With the engine now only connected to the rest of the car by its mounts, it's time to lift it from the engine bay. This procedure can be dangerous and does require a few other people to help. Remove the bonnet and store it safely away and construct the engine-removing jib. Attach the straps or chains from the jib onto the two mounting points on the engine and only once the jib is taking the full weight of the engine can the engine mounts be undone. The three mounts are located at the top of the engine next to the cam sprocket, on top of the gearbox and at the bottom of the engine next to the crankshaft sprocket.

 

Once this is done the engine can be removed. The engine needs to be lifted along with it's gearbox at an angle to clear the inner wings. The ECU mounted under the dash needs to be removed.

 

 

Fitting of the new unit:

 

Before the new unit is fitted, make sure that the gearbox is attached (we'll discuss gearbox choice later) and that the exhaust manifold, inlet manifold, starter motor, alternator are all attached to the engine as it is far easier to fit these parts when the engine is out of the car. Check/tighten the gearbox linkage on the subframe - easy to do compared with later and the links often get sloppy as they loosen off. Check the condition of all hoses, replace as necessary and clean the oxide off the hose mounts on the engine (so easy to do now compared with later).

 

It's a terrible cliché for DIY mechanics but refitting really is the reversal of removal! Be careful when fitting the engine as the angles needed to fit the unit can scrape the paint of the inner wings. All the wiring connectors should fit back in the same place and make sure that all the hoses go back in the correct positions and that they are free from any cracks or perforations.

 

 

Gearbox choices:

 

The most popular choice of gearbox for the 1.9 conversion is the standard 1.9 gearbox, however the 1.6 gearbox is favoured by some as it gives shorter gearing resulting in more punchy acceleration. The drawbacks to the shorter ratio 1.6 gearbox is that due to the 1.9 engine's unwilling to rev as far as the 1.6, the driver will always be changing gears far more often than the 1.9 gearbox and the driving experience is less relaxed, but for many owners this is a small trade for a more racy drive. Later gearboxes (named BE3 as opposed to BE1 on the earlier versions) have marginally longer ratios (1.6) and no cable selector for reverse gear (both) although conversion of a car with cable shift to one without (or visa-versa) is not difficult. The Mi16 gearbox gives the same low speed acceleration as the 1.6 box but with longer ratios in the higher gears, this rare gearbox gives a good combination of the characters of the 1.6 and 1.9 gearboxes. The 306 GTI-6 gearbox would be the perfect choice in theory; short gears and an extra top speed cog, but when fitted to the 205 the extra size of the gearbox restricts steering lock and is no longer favoured by most of the 205 modifying fraternity.

 

 

Upgrading to cope:

 

When larger, more powerful engines are fitted to cars there usually is a need to upgrade suspension, brakes and the drivetrain. In my opinion, I feel that the brakes on the 1.6 GTI are adequate to cope with the power from the 1.9 engine but if insisted upon, the brakes can be adapted from the 1.9 although this does require new hubs from the 1.9, and in cases of the need for rear discs, new rear trailing arms need to be fitted. This whole procedure is another article in itself. The driveshafts from the 1.6 can be a weak point though but upgrading to 1.9 items requires 1.9 hubs as the size of the spline on the end of the 1.9 driveshaft is larger. Driveshafts from very early 205 GTI 1.6's that have larger bearings and other components in the CV joints, are a good choice for those who want to keep the 1.6 underpinnings whilst having more sturdy driveshafts than the more common later versions.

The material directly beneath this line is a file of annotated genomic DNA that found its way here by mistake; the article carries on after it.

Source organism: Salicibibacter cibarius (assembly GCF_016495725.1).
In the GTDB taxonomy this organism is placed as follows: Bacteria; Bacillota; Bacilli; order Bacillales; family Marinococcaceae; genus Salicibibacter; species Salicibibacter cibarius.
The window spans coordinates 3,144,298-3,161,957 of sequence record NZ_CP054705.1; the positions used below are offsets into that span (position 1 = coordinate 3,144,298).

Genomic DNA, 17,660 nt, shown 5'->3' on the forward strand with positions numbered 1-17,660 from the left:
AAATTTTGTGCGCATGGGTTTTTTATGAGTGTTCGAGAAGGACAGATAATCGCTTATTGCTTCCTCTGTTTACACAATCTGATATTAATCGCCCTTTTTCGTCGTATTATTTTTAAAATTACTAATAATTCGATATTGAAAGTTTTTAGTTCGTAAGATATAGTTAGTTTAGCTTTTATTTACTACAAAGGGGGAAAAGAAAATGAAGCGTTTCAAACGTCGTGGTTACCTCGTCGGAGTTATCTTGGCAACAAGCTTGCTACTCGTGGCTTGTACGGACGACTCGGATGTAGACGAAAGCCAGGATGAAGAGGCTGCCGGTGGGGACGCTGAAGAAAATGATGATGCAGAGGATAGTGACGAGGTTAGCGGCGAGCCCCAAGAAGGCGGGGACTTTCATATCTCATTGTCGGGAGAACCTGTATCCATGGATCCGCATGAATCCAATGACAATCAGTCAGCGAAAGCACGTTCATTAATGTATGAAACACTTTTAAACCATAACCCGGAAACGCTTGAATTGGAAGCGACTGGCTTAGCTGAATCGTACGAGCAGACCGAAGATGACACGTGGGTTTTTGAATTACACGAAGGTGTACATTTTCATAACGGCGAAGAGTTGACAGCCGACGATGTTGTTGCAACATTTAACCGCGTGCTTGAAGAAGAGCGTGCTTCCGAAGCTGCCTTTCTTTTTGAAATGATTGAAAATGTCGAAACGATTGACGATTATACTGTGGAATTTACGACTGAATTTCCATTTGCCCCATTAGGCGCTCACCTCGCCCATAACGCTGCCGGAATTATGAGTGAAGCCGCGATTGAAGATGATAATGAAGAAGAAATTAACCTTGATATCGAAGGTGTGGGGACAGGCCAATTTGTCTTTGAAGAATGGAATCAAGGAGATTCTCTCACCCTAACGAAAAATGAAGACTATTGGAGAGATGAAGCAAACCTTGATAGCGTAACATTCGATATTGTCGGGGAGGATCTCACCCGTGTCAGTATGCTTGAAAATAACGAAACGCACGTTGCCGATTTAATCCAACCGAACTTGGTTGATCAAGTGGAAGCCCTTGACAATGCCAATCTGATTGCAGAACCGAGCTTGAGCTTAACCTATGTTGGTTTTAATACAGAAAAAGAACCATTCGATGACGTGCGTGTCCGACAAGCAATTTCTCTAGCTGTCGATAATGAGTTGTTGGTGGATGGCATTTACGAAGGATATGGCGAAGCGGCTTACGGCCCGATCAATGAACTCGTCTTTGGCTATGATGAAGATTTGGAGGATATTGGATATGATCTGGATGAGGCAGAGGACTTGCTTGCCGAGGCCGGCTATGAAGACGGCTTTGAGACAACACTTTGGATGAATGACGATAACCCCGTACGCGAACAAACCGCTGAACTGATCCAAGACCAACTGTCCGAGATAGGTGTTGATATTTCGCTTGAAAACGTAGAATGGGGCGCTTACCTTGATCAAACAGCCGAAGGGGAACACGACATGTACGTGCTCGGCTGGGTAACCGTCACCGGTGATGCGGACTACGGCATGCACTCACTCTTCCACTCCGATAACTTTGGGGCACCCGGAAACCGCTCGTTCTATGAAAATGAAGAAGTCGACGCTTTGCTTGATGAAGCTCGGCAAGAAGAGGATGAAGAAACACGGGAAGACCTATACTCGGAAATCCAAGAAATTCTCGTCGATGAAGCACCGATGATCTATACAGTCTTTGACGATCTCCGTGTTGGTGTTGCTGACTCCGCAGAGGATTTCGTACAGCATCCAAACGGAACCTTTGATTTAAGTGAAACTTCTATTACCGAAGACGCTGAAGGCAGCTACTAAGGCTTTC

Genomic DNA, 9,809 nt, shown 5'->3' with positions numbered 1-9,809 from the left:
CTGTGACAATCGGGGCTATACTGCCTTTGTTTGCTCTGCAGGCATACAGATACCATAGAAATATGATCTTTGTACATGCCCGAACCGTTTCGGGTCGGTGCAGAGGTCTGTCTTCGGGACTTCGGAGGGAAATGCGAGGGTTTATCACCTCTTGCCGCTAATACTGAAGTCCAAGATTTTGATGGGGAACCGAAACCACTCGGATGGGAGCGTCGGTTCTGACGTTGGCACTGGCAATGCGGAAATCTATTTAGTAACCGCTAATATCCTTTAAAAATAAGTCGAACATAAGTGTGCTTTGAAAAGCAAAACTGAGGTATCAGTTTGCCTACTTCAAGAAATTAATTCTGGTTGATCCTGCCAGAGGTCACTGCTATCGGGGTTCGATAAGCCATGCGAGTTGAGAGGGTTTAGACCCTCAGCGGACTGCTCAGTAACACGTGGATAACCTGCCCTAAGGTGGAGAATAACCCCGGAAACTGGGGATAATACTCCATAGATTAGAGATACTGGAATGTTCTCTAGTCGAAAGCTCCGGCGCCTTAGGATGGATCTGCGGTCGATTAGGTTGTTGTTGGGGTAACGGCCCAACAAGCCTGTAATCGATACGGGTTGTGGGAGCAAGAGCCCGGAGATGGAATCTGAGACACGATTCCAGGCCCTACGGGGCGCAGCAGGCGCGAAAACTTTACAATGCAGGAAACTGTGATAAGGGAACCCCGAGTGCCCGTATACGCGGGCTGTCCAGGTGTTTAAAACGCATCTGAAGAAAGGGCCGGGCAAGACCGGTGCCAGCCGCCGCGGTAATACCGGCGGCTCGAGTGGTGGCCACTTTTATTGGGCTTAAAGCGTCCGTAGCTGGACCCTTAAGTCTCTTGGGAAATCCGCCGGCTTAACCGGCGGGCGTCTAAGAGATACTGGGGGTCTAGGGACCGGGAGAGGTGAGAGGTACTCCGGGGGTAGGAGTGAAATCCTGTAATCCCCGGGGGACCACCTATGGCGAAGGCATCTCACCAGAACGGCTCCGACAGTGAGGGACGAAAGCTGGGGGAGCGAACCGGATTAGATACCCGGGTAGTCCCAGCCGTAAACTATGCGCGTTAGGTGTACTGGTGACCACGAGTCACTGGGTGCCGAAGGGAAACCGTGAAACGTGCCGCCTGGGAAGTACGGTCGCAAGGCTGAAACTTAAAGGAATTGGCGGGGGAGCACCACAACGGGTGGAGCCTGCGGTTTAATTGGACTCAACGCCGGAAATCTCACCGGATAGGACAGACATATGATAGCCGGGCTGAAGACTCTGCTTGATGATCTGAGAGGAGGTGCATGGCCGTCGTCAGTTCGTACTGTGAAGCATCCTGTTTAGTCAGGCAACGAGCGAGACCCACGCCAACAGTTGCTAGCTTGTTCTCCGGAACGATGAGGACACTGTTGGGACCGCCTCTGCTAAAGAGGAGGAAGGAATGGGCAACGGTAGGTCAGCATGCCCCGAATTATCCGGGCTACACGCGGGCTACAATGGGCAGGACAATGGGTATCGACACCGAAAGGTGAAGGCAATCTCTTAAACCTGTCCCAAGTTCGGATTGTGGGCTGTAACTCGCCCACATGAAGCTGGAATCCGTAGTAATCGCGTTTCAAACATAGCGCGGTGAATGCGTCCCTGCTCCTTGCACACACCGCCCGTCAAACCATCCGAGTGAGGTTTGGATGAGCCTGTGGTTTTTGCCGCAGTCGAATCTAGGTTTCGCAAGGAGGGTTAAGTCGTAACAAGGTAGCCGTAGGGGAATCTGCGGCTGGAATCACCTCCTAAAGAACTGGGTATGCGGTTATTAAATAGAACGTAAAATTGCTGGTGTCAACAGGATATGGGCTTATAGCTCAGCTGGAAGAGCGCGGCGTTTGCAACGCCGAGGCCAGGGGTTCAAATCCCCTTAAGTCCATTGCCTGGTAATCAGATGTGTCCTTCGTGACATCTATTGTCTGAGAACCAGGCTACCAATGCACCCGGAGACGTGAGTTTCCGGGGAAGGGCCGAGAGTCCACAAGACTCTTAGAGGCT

The final result on the road:

 

It wasn't long after I had the 1.9 engine running that I took it for a test run on the open road. The first major difference was the huge increase in power from low revs. This increase in torque coupled with the 1.6 gearbox made the tyres squeal and squirm in protest under hard acceleration in most gears and country lanes blur past faster then ever. On the motorway, the power never seemed to die off and pushed hard all the way over a hundred miles per hour where the 5th gear ran out of revs. Running out of revs in 5th gear is the 1.6 gearbox's main drawback as due to the increase in power, top speed is achieved much more rapidly and the inability to go any faster is now even more apparent so the choice between the 1.6 and 1.9 gearbox is important, as the 1.6 does feel a good bit faster than the 1.9 gearbox, it may not be the best choice if the owner makes a lot of long distance miles in his car.

 

 


 

Engine specifications:

 

1.9 engines:

 

XU9JA found in models from 1986 to 1993.

1905cc

130bhp @ 6000rpm

119lb.ft @ 4750rpm

83mm bore, 88mm stroke

9:6:1 compression ratio

 

XU9JAZ found in models from 1993 to 1994.

1905cc (with catalytic converter)

122bhp @ 6000rpm

111lb.ft @ 4000rpm

83mm bore, 88mm stroke

9:2:1 compression ratio

 

XU9JI/Z found in convertible models from 1991 to 1994.

1905cc

105bhp @ 6000rpm

101lb.ft @ 4000rpm

83mm bore, 88mm stroke

8:4:1 compression ratio

 

 

1.6 engine numbers:

 

XU5J180A found in 1984 to 1986

XU5AB6D found in 1986 to 1992

XU5JB6D found in convertibles 1986 to 1991

 

 

Gear ratios:

 

1.6 gearbox:

1st 3.31; 2nd 1.85; 3rd 1.36; 4th 1.07; 5th 0.87. Final drive 4:06:1

 

1.9 gearbox:

1st 2.92; 2nd 1.85; 3rd 1.36; 4th 1.07; 5th 0.87. Final drive 3:69:1[/hr]